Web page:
Tuesday, August 02, 2011

John of Avila

Very interesting: Apparently there's a rumor going around that the Pope will name St. Juan de Avila a Doctor of the Church at the next World Youth Day. I have mentioned John of Avila as a likely candidate, perhaps the most likely candidate, for being made Doctor of the Church at some point (here and here).

'Doctor of the Church' is a purely liturgical title given to universal teachers. The word 'Doctor' here means 'teacher'. Because it is a liturgical title, it is not given to martyrs (whose status as martyrs or confessors would typically override their status as doctors for liturgical purposes). It has become increasingly important as a sign that the person in question is an excellent source for understanding the Catholic faith, because to have the title is exclusive to (1) saints in the universal calendar who (2) were doctors (i.e., theological teachers) and who (3) have left theological writings that (4) are of high quality and broad application. Currently there are thirty-three individuals with the title. John of Avila, if he really is named, would make the the fourth person from Spain on the list; World Youth Day 2011, of course, is in Madrid in a couple of weeks. If he is named, I'll have to update my Doctors of the Church post.

There's a lot to like about John of Avila in particular; his correspondence is excellent, and filled with good practical advice.


  1. Michael Sullivan10:30 PM

    I was going to say that I'd most like to see Scotus and Newman as Doctors of the Church; then I went to your linked post and saw 

    "<span>Some notable and influential theologians who will likely at some point be given the designation if their canonization process is ever completed: John Duns Scotus, John Henry Newman."</span>

    So - you have it covered. Never mind.


  2. Michael Sullivan10:32 PM

    It's too bad, in my opinion, that there are no English-speaking Doctors for us Anglophone intellectuals. Bede might make another worthy candidate, though not as good as the first two.

  3. branemrys11:01 PM

    I agree. There really is a need for it. Given the pervasiveness of English as an academic and trade language, it would benefit more than just the Anglophone, too. The problem, of course, is that you need saints writing profound theology in English for that, and the English-speaking sectors of the Church really haven't done much that supports that. Even Newman was, so to speak, pulled from Anglicanism, and from a very unusual portion of it, at that.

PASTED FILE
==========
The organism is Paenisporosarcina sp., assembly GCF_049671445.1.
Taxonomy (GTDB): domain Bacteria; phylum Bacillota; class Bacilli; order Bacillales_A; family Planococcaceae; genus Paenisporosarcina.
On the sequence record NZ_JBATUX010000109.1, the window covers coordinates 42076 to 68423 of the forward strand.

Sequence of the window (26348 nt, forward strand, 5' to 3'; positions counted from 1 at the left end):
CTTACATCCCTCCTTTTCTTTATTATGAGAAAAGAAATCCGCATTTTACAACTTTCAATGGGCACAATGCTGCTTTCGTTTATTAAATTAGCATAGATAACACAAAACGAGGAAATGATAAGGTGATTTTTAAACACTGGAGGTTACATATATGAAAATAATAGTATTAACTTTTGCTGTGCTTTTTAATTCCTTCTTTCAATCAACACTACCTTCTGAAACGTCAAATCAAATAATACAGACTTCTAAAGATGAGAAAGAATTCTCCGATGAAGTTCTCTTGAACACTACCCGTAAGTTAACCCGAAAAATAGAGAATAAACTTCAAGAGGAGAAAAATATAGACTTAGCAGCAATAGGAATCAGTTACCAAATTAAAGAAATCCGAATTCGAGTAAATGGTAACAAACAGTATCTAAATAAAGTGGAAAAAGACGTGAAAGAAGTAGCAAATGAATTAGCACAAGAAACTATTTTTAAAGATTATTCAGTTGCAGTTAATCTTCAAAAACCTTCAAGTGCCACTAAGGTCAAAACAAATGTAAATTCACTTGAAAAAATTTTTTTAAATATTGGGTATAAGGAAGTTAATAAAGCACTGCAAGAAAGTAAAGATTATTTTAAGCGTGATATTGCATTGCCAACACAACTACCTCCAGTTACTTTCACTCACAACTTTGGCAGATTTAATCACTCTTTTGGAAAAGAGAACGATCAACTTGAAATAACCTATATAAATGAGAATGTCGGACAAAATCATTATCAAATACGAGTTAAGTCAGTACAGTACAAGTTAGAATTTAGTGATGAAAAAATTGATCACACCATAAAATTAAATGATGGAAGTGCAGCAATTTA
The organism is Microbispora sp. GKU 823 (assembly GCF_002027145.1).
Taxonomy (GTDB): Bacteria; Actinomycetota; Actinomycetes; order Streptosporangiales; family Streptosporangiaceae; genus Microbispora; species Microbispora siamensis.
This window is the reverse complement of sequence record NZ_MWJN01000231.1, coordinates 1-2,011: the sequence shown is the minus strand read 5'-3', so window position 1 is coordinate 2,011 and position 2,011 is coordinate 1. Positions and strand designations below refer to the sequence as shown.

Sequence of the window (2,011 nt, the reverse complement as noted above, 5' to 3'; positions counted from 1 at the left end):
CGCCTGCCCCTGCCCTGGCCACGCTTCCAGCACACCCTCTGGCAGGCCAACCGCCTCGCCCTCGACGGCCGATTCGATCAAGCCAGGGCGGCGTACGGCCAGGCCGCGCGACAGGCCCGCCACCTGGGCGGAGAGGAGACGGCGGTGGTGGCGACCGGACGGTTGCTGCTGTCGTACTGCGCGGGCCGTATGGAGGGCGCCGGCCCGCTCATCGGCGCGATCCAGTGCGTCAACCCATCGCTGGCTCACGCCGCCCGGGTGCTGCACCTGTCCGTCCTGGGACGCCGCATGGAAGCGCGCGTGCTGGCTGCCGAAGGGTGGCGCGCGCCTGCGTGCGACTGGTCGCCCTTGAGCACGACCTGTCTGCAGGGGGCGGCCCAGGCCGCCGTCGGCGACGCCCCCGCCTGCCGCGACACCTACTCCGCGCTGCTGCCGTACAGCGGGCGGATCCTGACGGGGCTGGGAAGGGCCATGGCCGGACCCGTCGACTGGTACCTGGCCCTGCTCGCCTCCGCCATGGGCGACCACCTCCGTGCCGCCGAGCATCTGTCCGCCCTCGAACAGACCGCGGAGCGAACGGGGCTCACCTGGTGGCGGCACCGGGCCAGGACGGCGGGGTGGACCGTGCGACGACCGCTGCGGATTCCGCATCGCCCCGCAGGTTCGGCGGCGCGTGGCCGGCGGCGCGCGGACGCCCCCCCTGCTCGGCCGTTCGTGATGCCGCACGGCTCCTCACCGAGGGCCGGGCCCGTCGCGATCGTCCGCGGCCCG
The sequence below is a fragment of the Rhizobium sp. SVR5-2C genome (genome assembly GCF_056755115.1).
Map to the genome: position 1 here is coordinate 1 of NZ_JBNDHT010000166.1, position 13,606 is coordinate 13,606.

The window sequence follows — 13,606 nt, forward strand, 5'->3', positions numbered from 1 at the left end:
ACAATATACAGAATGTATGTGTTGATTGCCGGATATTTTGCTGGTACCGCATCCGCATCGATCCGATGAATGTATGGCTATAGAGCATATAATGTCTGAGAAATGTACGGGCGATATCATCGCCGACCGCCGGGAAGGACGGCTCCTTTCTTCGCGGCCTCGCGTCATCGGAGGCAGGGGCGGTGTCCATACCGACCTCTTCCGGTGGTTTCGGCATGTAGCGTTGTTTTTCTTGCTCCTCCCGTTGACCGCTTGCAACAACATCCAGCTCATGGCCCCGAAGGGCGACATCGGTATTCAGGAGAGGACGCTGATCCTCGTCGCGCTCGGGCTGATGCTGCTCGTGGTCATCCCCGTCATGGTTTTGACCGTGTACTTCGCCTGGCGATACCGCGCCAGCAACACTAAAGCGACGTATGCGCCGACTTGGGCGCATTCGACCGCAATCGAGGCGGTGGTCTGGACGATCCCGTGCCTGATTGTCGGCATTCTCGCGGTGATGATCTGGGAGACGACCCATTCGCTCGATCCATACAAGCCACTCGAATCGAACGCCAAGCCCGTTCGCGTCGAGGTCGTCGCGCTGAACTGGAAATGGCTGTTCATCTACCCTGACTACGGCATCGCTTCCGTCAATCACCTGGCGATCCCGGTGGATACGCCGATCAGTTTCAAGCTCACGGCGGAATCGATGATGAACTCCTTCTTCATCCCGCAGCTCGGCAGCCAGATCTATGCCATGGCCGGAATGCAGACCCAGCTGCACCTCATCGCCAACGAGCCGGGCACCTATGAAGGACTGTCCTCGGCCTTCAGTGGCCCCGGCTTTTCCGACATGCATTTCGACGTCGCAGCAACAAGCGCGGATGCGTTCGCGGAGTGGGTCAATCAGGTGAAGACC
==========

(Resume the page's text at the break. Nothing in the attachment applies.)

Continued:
I'm not sure I understand your second sentence -- I may be missing something; Bede already is a Doctor of the Church. Leo XIII made him one -- definitely one of Leo XIII's many, many, many good deeds. Of course, he's Anglo-Saxon writing in Latin, which puts him at some distance.

  4. branemrys11:09 PM

    Once they get beyond beatified stage, I think there's no controversy about those. For my part, of saints on the universal calendar now, I like both John of Avila and Jeanne Frances de Chantal as candidates, but the one I'd most prefer to have the designation is Gregory of Nyssa. I find it very perplexing that he isn't. Surely, surely, someone has thought of doing it before, especially given that both Nazianzen and Basil are on the list? But who knows when he'll ever get it.

  5. Michael Sullivan4:54 PM

    Pff - it totally slipped my mind that Bede was already on the list. My mistake.

  6. branemrys5:41 PM

    I was wondering. Of course, the list is getting long enough that it's easy to forget one. I always get Peter Chrysologus and Peter Canisius mixed up.

  7. Henry Karlson11:33 AM

    While I am a great fan of St Gregory of Nysaa, for so many reasons, I think I know why he has not been declared a Doctor of the Church: too many people have found him too "Origenist" to get such a designation. I don't think it is valid, but I know that this stigma follows him and probably prevents him from being considered.


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